Observing Barnard’s Star

by Robert J. Vanderbei

Barnard’s Star is one of the closest stars to us. It is also the star that has the fastest apparent motion across the sky moving about 11 arcseconds per year. With a right ascension of 17h 53m 26s, it reaches opposition on the night of the summer solstice: June 21st.

Over the course of 15 months, I took three pictures of Barnard’s star: (i) on 2012-06-21, (ii) on 2013-06-06, (iii) and on 2013-09-05. The September image is shown in Figure 1.

On each of the three nights, roughly 150 images were taken. Each image was an unguided 8-second exposure. For each night, the best of the images were selected and stacked to make a master image for the night. To maintain astrometric precision, the stacked images were saved in IEEE-float-format fits files. Then, using MaximDL, the three images were aligned to each other using the background stars for the alignment. In the aligned images, the centroid of Barnard’s Star was measured to subpixel level. The centroids so measured turned out to be:
BarnardStar
The three stacked and aligned images were then combined with each other to show in one image the relative motion of Barnard’s Star. A closely cropped version of this final stack is shown in Figure 2. Clearly, the proper motion is mainly a north-to-south motion. But, the third image is noticeably off the line that passes through the first two images. Its leftward displacement is due to the oscillatory east-west motion caused by the fact that our Earth is orbiting the Sun. In other words, any east-west displacement is due to parallax. I’ve overlayed on the figure the best-fit proper-motion/parallax path. To find this best sinusoidal path, I started by writing down the general equation for such a path. It turns out to have six free parameters. Matching the x and y coordinates at the three time epochs to the general equation produced six equations. Solving the six equations in six unknowns I was able to determine both the parallax and the proper motion (as well the other four free parameters).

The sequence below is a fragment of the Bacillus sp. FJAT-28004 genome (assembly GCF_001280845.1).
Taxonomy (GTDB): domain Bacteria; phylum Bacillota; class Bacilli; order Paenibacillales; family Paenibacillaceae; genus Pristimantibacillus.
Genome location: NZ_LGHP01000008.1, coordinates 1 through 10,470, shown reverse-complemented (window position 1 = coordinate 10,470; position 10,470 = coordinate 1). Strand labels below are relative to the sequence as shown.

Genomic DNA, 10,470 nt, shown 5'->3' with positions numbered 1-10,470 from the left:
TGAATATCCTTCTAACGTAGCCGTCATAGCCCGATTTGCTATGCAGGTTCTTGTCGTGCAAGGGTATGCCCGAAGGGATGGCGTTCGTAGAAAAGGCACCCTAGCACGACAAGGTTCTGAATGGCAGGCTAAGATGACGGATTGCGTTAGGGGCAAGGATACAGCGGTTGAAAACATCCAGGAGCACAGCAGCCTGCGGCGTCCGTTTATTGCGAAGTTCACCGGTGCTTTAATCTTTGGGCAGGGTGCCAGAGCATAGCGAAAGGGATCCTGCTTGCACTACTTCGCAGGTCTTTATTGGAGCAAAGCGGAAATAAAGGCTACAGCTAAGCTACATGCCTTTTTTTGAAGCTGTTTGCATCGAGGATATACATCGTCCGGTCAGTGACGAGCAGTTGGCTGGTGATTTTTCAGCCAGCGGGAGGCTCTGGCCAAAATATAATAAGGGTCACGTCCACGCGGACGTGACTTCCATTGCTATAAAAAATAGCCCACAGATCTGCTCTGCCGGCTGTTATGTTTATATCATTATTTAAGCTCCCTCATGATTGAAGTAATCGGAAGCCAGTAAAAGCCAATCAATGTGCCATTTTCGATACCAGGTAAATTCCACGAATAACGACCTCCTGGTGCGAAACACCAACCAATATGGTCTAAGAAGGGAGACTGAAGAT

Initially, these quantities were determined in pixel units but I already knew that my telescope/camera combination produces images in which each pixel is 0.575 arcseconds on a side. Converting from pixels to arcseconds, I arrived at my final answer:

                               Parallax of Barnard’s Star =0.635 arcseconds.

Fig. 1.— A stack of the best 120 out of 150 8-second exposures taken on September 5, 2013, starting at 21:25 EST. Barnard’s Star is the brightest star in the image. The telescope is a 10” RC from Ritchey-Chretien Optical Systems. The camera used is a Starlight Express SXV-H9.